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Google Map Maker boosts disaster relief efforts
SINGAPORE--Initially built to allow online users to fill in parts of the world with near-zero mapping details, Google Map Maker has found a humanitarian purpose where updates to maps of disaster-hit areas across the globe are aiding emergency relief efforts.
Launched in June 2008 and described as Google's "citizen cartography" Web tool, Map Maker was developed as the solution to mapping parts of the world where there are no available commercial maps. The tool relies on user contributions from local communities to mark out geospatial features, explained Andrew McGlinchey, head of product management, Google Southeast Asia.
India was the first country the Web tool was originally intended for, he added, in an interview at the sidelines of the Google Geo Community Summit here Thursday. Map Maker is currently available in over 100 countries, mostly developing nations where quality maps are difficult to source.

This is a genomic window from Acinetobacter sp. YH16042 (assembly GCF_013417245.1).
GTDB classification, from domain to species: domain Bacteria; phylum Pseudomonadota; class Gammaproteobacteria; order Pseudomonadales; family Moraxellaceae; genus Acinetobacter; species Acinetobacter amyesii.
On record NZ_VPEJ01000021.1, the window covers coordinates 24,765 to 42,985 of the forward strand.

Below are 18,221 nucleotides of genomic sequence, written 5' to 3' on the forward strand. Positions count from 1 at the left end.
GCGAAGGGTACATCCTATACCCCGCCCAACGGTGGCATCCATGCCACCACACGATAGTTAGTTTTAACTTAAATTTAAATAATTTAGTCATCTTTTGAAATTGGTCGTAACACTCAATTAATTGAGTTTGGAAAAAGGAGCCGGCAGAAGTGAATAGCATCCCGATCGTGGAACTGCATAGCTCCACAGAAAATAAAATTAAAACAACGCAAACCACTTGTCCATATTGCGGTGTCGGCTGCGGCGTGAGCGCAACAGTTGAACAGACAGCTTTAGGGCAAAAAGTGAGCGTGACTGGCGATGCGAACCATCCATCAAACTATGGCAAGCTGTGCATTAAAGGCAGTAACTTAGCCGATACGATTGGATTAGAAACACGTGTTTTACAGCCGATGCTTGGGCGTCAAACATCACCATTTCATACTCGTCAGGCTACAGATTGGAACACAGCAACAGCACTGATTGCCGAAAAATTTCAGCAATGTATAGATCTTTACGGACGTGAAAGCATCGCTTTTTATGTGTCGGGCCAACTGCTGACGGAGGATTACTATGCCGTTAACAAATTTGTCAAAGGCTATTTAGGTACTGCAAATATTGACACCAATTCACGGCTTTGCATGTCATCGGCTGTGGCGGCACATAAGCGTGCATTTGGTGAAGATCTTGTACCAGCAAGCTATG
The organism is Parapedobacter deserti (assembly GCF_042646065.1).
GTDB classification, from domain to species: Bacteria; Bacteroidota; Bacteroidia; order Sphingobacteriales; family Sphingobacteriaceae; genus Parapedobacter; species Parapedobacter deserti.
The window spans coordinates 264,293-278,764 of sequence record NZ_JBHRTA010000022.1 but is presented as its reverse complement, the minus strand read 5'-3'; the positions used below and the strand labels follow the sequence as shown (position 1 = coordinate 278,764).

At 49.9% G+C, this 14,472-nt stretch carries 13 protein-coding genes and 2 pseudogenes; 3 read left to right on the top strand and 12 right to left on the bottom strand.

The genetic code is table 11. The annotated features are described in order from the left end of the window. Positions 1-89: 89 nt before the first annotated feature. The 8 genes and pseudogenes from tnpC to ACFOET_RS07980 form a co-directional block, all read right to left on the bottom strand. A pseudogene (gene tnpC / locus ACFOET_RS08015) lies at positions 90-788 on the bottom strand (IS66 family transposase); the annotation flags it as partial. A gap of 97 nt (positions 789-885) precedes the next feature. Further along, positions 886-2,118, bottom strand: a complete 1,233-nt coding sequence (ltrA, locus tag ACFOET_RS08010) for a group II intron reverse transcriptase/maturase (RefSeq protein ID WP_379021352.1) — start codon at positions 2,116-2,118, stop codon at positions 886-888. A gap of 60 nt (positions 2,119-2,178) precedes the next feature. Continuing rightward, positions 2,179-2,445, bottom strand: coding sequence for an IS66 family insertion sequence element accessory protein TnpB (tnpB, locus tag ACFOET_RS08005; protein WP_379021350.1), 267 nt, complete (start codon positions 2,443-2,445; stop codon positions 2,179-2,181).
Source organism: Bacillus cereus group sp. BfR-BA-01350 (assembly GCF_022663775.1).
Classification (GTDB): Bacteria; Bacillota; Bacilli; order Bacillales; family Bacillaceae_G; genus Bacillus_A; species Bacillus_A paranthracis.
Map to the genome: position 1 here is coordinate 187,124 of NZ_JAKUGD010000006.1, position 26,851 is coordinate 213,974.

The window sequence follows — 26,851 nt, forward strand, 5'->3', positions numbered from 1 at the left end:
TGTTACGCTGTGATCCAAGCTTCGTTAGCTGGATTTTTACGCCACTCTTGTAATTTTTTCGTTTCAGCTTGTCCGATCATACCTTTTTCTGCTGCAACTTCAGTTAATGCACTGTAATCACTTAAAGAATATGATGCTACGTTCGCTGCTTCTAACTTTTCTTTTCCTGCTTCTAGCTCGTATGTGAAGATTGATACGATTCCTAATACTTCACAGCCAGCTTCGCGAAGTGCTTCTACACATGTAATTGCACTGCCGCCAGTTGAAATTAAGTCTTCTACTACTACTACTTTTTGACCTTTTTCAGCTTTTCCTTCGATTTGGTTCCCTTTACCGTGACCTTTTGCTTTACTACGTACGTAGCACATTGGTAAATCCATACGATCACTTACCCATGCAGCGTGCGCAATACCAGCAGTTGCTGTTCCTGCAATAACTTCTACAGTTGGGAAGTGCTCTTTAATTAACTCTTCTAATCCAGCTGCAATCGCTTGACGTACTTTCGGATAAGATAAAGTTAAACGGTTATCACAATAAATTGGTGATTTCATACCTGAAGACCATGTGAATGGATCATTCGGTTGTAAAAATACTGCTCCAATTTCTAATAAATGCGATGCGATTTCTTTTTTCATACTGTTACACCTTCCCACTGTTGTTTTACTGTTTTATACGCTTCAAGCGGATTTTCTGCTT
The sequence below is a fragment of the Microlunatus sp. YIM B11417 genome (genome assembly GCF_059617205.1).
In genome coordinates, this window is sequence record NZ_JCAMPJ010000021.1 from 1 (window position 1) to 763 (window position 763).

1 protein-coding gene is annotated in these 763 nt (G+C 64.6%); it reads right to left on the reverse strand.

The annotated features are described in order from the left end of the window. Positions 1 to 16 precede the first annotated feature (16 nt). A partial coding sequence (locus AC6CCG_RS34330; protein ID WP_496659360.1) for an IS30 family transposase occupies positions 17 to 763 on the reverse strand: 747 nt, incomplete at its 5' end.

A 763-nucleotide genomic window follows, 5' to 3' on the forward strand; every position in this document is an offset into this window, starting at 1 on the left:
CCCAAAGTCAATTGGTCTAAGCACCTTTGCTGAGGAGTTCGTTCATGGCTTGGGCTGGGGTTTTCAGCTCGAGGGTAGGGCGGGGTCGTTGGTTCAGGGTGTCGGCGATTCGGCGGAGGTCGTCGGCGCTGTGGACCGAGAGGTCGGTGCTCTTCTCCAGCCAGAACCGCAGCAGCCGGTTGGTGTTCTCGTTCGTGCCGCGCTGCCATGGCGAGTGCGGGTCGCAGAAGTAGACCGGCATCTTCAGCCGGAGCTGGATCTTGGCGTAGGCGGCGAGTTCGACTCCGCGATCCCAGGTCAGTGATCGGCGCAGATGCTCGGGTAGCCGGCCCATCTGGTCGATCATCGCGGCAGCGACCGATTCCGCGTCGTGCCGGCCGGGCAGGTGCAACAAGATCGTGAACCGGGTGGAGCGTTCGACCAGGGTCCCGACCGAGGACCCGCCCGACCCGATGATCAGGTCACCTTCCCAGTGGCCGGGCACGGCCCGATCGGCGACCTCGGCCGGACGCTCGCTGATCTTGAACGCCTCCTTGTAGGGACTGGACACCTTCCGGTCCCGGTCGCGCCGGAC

According to McGlinchey, who is based here, user contributions to the map-building service within the Asia-Pacific region have been highest in the Philippines, India, Pakistan and Vietnam.
He noted that Google "didn't have a humanitarian purpose in mind" when it initiated development of Map Maker, but there were instances where the tool proved "extremely helpful" in facilitating disaster response efforts.
A turn for humanitarian
Ed Parsons, Google's geospatial technologist, concurred. In a separate interview with ZDNet Asia, he emphasized that it is critical to know the underlying infrastructure of a country.
Through user-contributed updates, someone would be able to access the base infrastructure of an area before it was affected by a disaster, or find out if there is still a passable road between the airport and relief centers, Parsons explained. Such information can then be accessed by relief organizations to help give them a starting point, he added.
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McGlinchey used the example of the Haiti earthquake in January last year. After Google posted satellite-updated images of areas affected by the devastation, people soon updated these maps which humanitarian and non-government groups, such as the United Nations, used to facilitate relief efforts, he said.